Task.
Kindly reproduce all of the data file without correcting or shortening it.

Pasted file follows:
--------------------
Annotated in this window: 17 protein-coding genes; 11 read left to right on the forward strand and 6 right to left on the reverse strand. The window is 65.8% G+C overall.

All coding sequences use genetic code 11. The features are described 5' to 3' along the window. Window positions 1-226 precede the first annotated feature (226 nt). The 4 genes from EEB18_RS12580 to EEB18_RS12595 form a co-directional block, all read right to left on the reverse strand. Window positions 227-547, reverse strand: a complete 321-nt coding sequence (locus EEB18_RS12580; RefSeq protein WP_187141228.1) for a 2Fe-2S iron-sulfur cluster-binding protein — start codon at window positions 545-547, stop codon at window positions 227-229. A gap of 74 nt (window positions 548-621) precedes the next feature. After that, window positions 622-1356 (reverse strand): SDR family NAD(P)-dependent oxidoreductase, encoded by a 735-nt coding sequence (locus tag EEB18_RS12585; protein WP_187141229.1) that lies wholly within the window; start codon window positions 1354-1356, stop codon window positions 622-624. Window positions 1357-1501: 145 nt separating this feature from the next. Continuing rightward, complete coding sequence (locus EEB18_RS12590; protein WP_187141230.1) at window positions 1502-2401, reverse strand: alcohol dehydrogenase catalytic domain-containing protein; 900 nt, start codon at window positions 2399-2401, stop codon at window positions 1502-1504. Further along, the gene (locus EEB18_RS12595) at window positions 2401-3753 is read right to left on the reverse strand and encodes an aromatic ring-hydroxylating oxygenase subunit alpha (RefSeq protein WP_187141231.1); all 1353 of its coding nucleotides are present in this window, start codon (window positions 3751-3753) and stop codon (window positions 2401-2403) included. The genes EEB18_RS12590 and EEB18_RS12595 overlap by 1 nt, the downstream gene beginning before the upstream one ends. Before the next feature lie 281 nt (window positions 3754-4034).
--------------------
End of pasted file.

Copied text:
Annotated in this window: 17 protein-coding genes; 11 read left to right on the forward strand and 6 right to left on the reverse strand. The window is 65.8% G+C overall.

All coding sequences use genetic code 11. The features are described 5' to 3' along the window. Window positions 1-226 precede the first annotated feature (226 nt). The 4 genes from EEB18_RS12580 to EEB18_RS12595 form a co-directional block, all read right to left on the reverse strand. Window positions 227-547, reverse strand: a complete 321-nt coding sequence (locus EEB18_RS12580; RefSeq protein WP_187141228.1) for a 2Fe-2S iron-sulfur cluster-binding protein — start codon at window positions 545-547, stop codon at window positions 227-229. A gap of 74 nt (window positions 548-621) precedes the next feature. After that, window positions 622-1356 (reverse strand): SDR family NAD(P)-dependent oxidoreductase, encoded by a 735-nt coding sequence (locus tag EEB18_RS12585; protein WP_187141229.1) that lies wholly within the window; start codon window positions 1354-1356, stop codon window positions 622-624. Window positions 1357-1501: 145 nt separating this feature from the next. Continuing rightward, complete coding sequence (locus EEB18_RS12590; protein WP_187141230.1) at window positions 1502-2401, reverse strand: alcohol dehydrogenase catalytic domain-containing protein; 900 nt, start codon at window positions 2399-2401, stop codon at window positions 1502-1504. Further along, the gene (locus EEB18_RS12595) at window positions 2401-3753 is read right to left on the reverse strand and encodes an aromatic ring-hydroxylating oxygenase subunit alpha (RefSeq protein WP_187141231.1); all 1353 of its coding nucleotides are present in this window, start codon (window positions 3751-3753) and stop codon (window positions 2401-2403) included. The genes EEB18_RS12590 and EEB18_RS12595 overlap by 1 nt, the downstream gene beginning before the upstream one ends. Before the next feature lie 281 nt (window positions 3754-4034).